Small Religious Communities are Banned under the New Law in Kazakhstan
By Mushfig Bayram, Forum 18 News Service
In a bid to reduce the number of legally existing religious organisations, Kazakhstan's authorities have cancelled the registration of 579 “small religious groups” across the country, thereby depriving them of the right to exist. Kazakhstan’s senior state religious affairs official, Kairat Lama Sharif, has described the 13% fall in the number of registered religious communities in Kazakhstan as a “positive dynamic”. He said the number of registered communities “will probably” fall further in the wake of the controversial new Religion Law.
Saule Ibrayeva, Chair of Akmola Region's Departments of the Agency of Religious Affairs (ARA), sent a written warning on 7 February to the Heads of Administrations of the Region's Districts and their officials overseeing religious organisations. The letter, signed by Ibrayeva and seen by Forum 18, demands that they cancel the registration of small religious groups and explain to the leaders of these groups that “they must hand back their certificates of registration and stop their activity immediately until they re-register as legal entities." “Now our believers are afraid each time they gather for worship,” one church leader told Forum 18.
Ibrayeva claims in the letter that based on the new Religion Law, which entered into force in October 2011, “the activity of small religious groups in the territory of Kazakhstan is now banned since there is no such form of religious association of citizens” defined by the current Law.
Ibrayeva defended her warning. “We have a new law,” she told Forum 18 on 15 February 2012 from Kokshetau, the central City of Akmola, “and as it does not allow for the existence of religious associations which have fewer than fifty members. They should either re-register with fifty members or stop their activity as a religious association.”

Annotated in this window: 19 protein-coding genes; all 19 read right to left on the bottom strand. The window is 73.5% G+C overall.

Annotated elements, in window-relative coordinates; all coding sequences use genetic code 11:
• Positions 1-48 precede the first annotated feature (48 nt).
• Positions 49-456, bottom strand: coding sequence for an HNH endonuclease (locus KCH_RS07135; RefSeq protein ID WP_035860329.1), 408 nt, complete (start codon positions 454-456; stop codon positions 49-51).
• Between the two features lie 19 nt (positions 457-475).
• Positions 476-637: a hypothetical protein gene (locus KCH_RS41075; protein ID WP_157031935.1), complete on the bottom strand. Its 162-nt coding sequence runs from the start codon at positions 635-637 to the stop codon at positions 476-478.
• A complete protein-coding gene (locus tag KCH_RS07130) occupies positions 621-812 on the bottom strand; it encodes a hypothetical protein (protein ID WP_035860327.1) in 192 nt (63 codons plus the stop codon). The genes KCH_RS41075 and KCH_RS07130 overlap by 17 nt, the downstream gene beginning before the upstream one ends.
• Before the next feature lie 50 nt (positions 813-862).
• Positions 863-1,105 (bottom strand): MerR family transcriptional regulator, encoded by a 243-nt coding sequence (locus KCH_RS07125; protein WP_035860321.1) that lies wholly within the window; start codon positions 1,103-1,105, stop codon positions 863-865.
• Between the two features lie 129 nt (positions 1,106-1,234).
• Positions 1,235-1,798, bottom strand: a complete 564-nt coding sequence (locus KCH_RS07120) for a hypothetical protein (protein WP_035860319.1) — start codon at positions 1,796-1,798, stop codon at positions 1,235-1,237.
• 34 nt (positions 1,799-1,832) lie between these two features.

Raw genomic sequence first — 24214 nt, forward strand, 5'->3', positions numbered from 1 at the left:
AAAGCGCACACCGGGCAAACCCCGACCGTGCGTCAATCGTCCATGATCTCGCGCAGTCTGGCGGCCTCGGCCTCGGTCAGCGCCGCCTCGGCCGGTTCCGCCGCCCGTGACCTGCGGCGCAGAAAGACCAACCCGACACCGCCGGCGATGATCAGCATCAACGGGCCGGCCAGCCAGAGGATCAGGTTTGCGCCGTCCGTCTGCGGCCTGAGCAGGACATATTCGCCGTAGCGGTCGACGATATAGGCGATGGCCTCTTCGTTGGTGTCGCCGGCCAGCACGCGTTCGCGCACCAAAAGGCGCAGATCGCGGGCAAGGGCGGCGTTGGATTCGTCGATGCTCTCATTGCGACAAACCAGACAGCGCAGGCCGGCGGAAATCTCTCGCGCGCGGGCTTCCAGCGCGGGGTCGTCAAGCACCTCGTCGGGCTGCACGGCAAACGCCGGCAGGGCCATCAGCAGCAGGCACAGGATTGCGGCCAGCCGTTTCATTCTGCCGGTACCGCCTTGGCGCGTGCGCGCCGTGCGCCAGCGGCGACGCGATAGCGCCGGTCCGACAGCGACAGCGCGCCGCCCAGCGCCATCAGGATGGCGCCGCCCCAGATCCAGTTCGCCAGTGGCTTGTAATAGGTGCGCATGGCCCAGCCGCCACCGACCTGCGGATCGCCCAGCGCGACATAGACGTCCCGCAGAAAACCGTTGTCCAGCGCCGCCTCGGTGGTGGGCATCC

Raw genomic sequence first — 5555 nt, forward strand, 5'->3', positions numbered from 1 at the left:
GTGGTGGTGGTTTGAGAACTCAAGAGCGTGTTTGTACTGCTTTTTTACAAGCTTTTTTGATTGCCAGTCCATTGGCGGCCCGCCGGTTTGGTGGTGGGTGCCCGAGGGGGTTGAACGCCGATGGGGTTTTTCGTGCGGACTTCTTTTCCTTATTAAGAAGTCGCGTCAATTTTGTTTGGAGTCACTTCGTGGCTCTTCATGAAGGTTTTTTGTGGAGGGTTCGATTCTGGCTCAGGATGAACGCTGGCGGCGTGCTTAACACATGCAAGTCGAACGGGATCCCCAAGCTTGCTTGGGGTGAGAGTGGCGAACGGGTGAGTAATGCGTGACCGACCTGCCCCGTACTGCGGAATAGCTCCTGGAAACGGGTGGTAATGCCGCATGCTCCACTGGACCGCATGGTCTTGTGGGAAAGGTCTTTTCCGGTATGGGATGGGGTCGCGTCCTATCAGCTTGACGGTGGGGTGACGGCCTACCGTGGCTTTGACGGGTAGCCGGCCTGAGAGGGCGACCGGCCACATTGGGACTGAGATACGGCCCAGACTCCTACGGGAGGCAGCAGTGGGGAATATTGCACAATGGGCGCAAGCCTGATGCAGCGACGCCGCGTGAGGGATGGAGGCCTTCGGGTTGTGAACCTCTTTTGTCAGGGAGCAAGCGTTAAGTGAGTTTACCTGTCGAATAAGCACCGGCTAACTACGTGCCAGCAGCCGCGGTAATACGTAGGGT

Ibrayeva rejected suggestions that the law allows them to continue their activity until 25 October, the re-registration deadline. “Until re-registration they can pray in their homes alone, why should they gather together as groups?” she asked. When asked, for example, how Christians belonging to a small group can administer the Eucharist to themselves or how they can preach to themselves alone at home, Ibrayeva responded: “This is the law and everybody must obey it. This is not Norway, this is Kazakhstan. We have our own laws.”
Affected Religious Communities
Gaukhar Alkeyeva, the legal representative of Central Grace Presbyterian Church in Karaganda, and Pastor Oleg Vlasenko of the Seventh-day Adventist Church in Astana told Forum 18 that their branches, registered as small religious communities, in Akmola and Karaganda, received official warnings to stop their activity and hand back their registration certificates.
Similarly Pastor Franz Thiessen, Head of Kazakhstan's Baptist Union, told Forum 18 that their small communities across the country also received warnings. But he did not want to identify these communities for fear of state reprisals.
Grace Church's small communities in Akmola and Karaganda Regions were told by the Central Church in Karaganda to continue worship. “We advised our communities not to hand back their certificates, and continue worship,” Alkeyeva said. “However, we are worried about possible punishments from the authorities.” She said that in Shakhtinsk alone, Shakhan village Grace Church has up to twelve small groups in various nearby villages.
Kazakhstan has long fined leaders and members of religious communities which meet without registration. Administrative punishments were widened and increased under an Amending Law adopted at the same time as the harsh new Religion Law.
For a personal commentary on how attacking religious freedom damages national security in Kazakhstan, see F18News http://www.forum18.org/Archive.php?article_id=564.
For more background, see Forum 18's Kazakhstan religious freedom survey at http://www.forum18.org/Archive.php?article_id=1352.
More reports on freedom of thought, conscience and belief in Kazakhstan can be found at http://www.forum18.org/Archive.php?query=&religion=all&country=29.
A compilation of Organisation for Security and Co-operation in Europe (OSCE) freedom of religion or belief commitments can be found at http://www.forum18.org/Archive.php?article_id=1351.
A printer-friendly map of Kazakhstan is available at http://education.nationalgeographic.com/education/mapping/outline-map/?map=Kazakhstan.
SourceForum 18 News Service